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Craft beer is popular, so why not craft mixed drinks?

For those that aren’t regularly liquor drinkers, here’s a fascinating article in the Asheville Citizen-Times on that city’s growing craft mixed drink scene. A key point: better times mean that people buy better quality liquor:

[Asheville ABC] System head Mark Combs said sales, which were $23.7 million in 2012-13, are growing not because people are drinking more but because they are drinking better. The volume of liquor sold has been relatively flat, he said.

“My customers are buying up. … They’re not buying a $10 bottle of vodka, they’re buying a $20 bottle of vodka,” he said. “We sell about the same number of bottles.”

And there’s also an increase in bars offering pricey craft cocktails:

But local bartender Jasper Adams said the city’s cocktail scene is changing rapidly. About half a dozen bars have significant craft cocktail offerings, he said.

“There are … more bars that are specializing in harder-to-find and premium spirits. There’s still plenty of room to grow, but there’s a growing number of bartenders who know how to use them,” he said.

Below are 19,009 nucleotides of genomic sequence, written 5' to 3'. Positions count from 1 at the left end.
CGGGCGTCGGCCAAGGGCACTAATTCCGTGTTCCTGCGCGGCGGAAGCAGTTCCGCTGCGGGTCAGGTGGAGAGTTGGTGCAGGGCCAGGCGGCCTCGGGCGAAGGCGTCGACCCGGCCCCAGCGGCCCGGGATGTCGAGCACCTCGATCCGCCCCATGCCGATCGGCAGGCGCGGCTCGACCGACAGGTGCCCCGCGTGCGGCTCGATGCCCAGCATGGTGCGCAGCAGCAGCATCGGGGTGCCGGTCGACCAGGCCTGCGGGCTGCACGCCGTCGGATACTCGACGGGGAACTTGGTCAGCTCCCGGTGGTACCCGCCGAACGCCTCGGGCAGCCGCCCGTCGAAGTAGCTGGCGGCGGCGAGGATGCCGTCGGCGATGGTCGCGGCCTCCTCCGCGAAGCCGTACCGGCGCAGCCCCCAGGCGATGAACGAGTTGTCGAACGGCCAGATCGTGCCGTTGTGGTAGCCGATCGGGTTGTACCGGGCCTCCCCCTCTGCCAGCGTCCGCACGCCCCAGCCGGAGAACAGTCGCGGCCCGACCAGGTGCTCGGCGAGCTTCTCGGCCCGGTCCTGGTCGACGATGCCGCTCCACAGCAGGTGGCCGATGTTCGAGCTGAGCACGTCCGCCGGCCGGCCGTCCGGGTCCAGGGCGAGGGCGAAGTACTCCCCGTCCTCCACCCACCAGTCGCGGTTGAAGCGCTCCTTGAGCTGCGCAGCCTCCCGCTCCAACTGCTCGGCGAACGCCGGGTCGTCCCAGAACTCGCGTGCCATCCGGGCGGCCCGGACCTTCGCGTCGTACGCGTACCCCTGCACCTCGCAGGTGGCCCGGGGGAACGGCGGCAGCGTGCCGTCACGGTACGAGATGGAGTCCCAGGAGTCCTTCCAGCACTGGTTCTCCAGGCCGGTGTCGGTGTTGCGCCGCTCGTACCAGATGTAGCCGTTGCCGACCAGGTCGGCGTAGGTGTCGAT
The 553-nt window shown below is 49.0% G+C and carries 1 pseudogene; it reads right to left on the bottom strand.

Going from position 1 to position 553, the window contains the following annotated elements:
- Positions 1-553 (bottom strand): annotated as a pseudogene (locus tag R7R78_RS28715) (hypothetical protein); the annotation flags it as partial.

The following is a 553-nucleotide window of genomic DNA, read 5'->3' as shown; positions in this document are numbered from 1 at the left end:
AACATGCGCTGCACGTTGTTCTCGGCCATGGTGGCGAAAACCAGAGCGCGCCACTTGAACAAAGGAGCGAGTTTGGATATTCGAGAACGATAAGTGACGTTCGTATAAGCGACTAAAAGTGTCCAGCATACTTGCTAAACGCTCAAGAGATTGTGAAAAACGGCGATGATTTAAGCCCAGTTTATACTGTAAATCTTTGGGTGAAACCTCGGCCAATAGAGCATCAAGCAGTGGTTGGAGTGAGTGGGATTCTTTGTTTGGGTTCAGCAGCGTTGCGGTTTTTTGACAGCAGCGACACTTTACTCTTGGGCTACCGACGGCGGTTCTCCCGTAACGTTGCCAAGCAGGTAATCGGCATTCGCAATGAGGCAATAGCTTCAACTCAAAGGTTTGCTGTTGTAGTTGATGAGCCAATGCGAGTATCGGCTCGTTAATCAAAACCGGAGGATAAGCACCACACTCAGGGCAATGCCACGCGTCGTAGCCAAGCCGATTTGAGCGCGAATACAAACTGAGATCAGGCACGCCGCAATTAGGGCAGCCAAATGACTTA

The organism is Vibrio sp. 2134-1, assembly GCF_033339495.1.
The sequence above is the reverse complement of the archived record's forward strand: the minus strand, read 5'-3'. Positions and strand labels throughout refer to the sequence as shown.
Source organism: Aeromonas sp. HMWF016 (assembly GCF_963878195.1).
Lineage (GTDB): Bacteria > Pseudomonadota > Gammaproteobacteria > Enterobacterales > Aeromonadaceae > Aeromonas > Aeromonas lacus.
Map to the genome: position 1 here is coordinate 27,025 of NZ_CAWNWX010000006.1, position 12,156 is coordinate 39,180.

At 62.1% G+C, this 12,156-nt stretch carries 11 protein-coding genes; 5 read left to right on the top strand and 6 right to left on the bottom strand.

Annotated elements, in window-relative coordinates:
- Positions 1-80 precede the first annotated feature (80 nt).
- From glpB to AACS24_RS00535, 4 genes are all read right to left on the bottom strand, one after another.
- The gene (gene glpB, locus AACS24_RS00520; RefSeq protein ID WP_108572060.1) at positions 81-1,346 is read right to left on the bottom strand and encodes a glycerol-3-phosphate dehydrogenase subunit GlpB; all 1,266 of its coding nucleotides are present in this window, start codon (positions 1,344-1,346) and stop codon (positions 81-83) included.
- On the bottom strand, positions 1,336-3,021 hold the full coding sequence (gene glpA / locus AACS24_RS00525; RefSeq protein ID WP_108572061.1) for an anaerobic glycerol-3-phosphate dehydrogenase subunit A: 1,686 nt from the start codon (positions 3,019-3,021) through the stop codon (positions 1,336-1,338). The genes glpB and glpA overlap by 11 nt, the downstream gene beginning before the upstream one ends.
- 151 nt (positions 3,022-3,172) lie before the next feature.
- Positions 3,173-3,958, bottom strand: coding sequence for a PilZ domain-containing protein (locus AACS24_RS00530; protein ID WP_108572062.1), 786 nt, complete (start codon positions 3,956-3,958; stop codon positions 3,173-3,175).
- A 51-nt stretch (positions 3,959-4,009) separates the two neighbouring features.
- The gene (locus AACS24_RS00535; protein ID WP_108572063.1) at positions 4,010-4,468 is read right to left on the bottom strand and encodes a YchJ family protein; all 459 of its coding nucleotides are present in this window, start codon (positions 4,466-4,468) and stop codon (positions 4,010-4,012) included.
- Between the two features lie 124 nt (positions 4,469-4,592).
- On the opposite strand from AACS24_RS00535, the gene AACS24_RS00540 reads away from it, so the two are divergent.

Adams works at The Imperial Life, above Table restaurant on College Street.

Bartenders there sit down weekly to discuss what ingredients are available and plan the bar’s cocktail offerings accordingly. Some syrups or other components may require several days of preparation before they are ready for use in a mixed drink.

“The challenge with doing something like this is to make sure we’re making a delicious, premium product but also make sure we’re not in some unobtainable price range,” Adams said.

Craft cocktails, he said, typically run $8 to $13 in Asheville. That might be more expensive than some customers are accustomed, but Adams said they keep coming back.

One Response to “Craft beer is popular, so why not craft mixed drinks?”

  • Jan
    29
    2014

    I can personally vouch for the quality of cocktails at The Imperial Life. My wife asked for a whiskey sour and with some persistent coaxing the bartender convinced her to allow him to use egg white in it. She is now a convert to having her sours mixed up in this Trad method.

    When he then asked what I wanted, I decided to challenge him with an order for a mint julep. Well. He chipped and crushed the ice off a block, used a massive amount of fresh mint, and magically made a Jefferson cup appear from behind the draft tap. But the true topper was his perfectly folding and knotting a linen napkin around the cup. Well played.

October 2014
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